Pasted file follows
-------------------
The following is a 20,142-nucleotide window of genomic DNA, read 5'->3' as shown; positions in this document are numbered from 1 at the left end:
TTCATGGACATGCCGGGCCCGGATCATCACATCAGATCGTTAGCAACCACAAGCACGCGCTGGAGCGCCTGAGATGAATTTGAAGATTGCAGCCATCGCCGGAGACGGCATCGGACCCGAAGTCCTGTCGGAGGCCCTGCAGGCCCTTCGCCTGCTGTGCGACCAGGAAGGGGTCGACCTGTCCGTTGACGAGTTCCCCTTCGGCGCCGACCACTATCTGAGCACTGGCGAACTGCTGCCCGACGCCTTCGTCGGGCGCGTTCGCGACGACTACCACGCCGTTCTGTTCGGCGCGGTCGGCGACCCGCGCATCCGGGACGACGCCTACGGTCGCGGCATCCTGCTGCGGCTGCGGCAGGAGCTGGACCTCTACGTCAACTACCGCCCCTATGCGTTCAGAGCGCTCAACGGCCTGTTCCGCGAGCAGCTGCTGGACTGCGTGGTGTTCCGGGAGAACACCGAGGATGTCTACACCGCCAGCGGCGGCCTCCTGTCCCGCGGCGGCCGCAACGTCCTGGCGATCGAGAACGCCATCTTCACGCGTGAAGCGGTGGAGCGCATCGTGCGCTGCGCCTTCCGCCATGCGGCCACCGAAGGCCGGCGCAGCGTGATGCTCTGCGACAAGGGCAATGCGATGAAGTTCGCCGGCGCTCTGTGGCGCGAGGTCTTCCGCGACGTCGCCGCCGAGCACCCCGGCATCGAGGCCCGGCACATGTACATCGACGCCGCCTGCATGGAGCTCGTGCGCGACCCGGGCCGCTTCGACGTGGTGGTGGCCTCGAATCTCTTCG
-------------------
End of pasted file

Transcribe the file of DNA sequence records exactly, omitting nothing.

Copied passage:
The following is a 20,142-nucleotide window of genomic DNA, read 5'->3' as shown; positions in this document are numbered from 1 at the left end:
TTCATGGACATGCCGGGCCCGGATCATCACATCAGATCGTTAGCAACCACAAGCACGCGCTGGAGCGCCTGAGATGAATTTGAAGATTGCAGCCATCGCCGGAGACGGCATCGGACCCGAAGTCCTGTCGGAGGCCCTGCAGGCCCTTCGCCTGCTGTGCGACCAGGAAGGGGTCGACCTGTCCGTTGACGAGTTCCCCTTCGGCGCCGACCACTATCTGAGCACTGGCGAACTGCTGCCCGACGCCTTCGTCGGGCGCGTTCGCGACGACTACCACGCCGTTCTGTTCGGCGCGGTCGGCGACCCGCGCATCCGGGACGACGCCTACGGTCGCGGCATCCTGCTGCGGCTGCGGCAGGAGCTGGACCTCTACGTCAACTACCGCCCCTATGCGTTCAGAGCGCTCAACGGCCTGTTCCGCGAGCAGCTGCTGGACTGCGTGGTGTTCCGGGAGAACACCGAGGATGTCTACACCGCCAGCGGCGGCCTCCTGTCCCGCGGCGGCCGCAACGTCCTGGCGATCGAGAACGCCATCTTCACGCGTGAAGCGGTGGAGCGCATCGTGCGCTGCGCCTTCCGCCATGCGGCCACCGAAGGCCGGCGCAGCGTGATGCTCTGCGACAAGGGCAATGCGATGAAGTTCGCCGGCGCTCTGTGGCGCGAGGTCTTCCGCGACGTCGCCGCCGAGCACCCCGGCATCGAGGCCCGGCACATGTACATCGACGCCGCCTGCATGGAGCTCGTGCGCGACCCGGGCCGCTTCGACGTGGTGGTGGCCTCGAATCTCTTCG